Last year, Serena Williams returned to play the Indian Wells Masters for the first time since 2001.
Now, it's her big sister's turn.
You may not be familiar with Indian Wells, a California tennis tournament because it's not one of the sport's four annual Grand Slam events.
However, you need to know what happened there to the Williams sisters back in 2001 so you can understand what it means for Venus to join her sister and end the family's boycott of the tournament.
Venus and Serena were scheduled to play each other in the 2001 semifinals of Indian Wells, but Venus withdrew from the match just moments before the sisters were slated to take the court.
The predominantly white crowd -- this is a tennis tournament in a relatively wealthy area of southern California -- began aggressively booing, clearly seeing Venus' decision to pull out of the match as giving her sister a free pass to the final.
Richard Williams, the sisters' father, alleged a knee injury forced Venus to withdraw, but as you can imagine, there was plenty of speculation from players, media and fans that this was a calculated move.
In the final, Serena defeated Kim Clijsters to win the title, but as Richard and Venus Williams walked to their seats as spectators for that match, they were greeted with a chorus of boos.
Speaking on the incident, Richard Williams told USA TODAY Sports,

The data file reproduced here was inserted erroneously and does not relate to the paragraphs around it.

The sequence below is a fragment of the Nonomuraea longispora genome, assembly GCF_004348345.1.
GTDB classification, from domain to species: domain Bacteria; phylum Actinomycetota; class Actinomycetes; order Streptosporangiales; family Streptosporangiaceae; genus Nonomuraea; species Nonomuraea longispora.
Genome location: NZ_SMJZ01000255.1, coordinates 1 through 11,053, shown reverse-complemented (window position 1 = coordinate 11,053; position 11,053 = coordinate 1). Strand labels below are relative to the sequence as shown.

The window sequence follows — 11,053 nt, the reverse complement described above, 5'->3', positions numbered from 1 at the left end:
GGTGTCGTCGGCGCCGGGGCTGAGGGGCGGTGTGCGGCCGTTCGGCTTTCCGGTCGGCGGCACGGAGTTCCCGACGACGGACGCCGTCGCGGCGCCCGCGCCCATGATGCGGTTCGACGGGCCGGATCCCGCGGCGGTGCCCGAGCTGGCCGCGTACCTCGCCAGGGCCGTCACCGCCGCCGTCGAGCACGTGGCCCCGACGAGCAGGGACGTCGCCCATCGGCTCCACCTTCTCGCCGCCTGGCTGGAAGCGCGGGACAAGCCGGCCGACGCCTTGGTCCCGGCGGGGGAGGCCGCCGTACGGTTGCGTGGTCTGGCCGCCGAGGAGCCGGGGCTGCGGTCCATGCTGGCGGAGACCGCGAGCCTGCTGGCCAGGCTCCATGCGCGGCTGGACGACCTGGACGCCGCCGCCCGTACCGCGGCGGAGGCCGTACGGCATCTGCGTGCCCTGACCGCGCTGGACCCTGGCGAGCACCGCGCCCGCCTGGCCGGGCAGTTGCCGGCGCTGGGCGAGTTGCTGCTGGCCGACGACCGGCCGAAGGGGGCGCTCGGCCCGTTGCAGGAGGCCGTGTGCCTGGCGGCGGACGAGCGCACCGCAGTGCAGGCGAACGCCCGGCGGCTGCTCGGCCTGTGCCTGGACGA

When Venus and I were walking down the stairs to our seats, people kept calling me [expletive]. One guy said, 'I wish it was '75; we'd skin you alive.' That's when I stopped and walked toward that way. Then I realized that (my) best bet was to handle the situation non-violently. I had trouble holding back tears. I think Indian Wells disgraced America.
The Williams promised never to compete again at the California tournament.
Last year, for Serena, that decree came to an end. On March 7, Venus will follow in her younger sister's footsteps.
Here's what the rest of us can learn from Venus' decision to finally turn the page on this 15-year chapter of her life.
In a recent article for The Players' Tribune, Venus Williams explained her decision to return to Indian Wells this year.
When Serena decided to play Indian Wells last year, I was so proud of her. She hadn't set foot onto the grounds since our 2001 tournament — neither of us had. Leading up to her decision, Serena told me that she had been reading a lot about Nelson Mandela. She had been learning about him, thinking about him — processing all of these complex questions about his journey and his principles. About forgiveness.
Forgiveness is a funny thing. On some level, I think there are quite a few people who believe you can't truly forgive someone until you make peace with yourself; until you don't hurt anymore. Often times though, and I think this is very much the case for Venus and Serena, you have to forgive in the hope it will allow you to make peace with yourself.
The crowd that greets 35-year-old Venus Williams at Indian Wells 2016 will not be the same crowd that booed her 15 years ago. Even if some of the exact same people attend this year's tournament, it still won't be the same.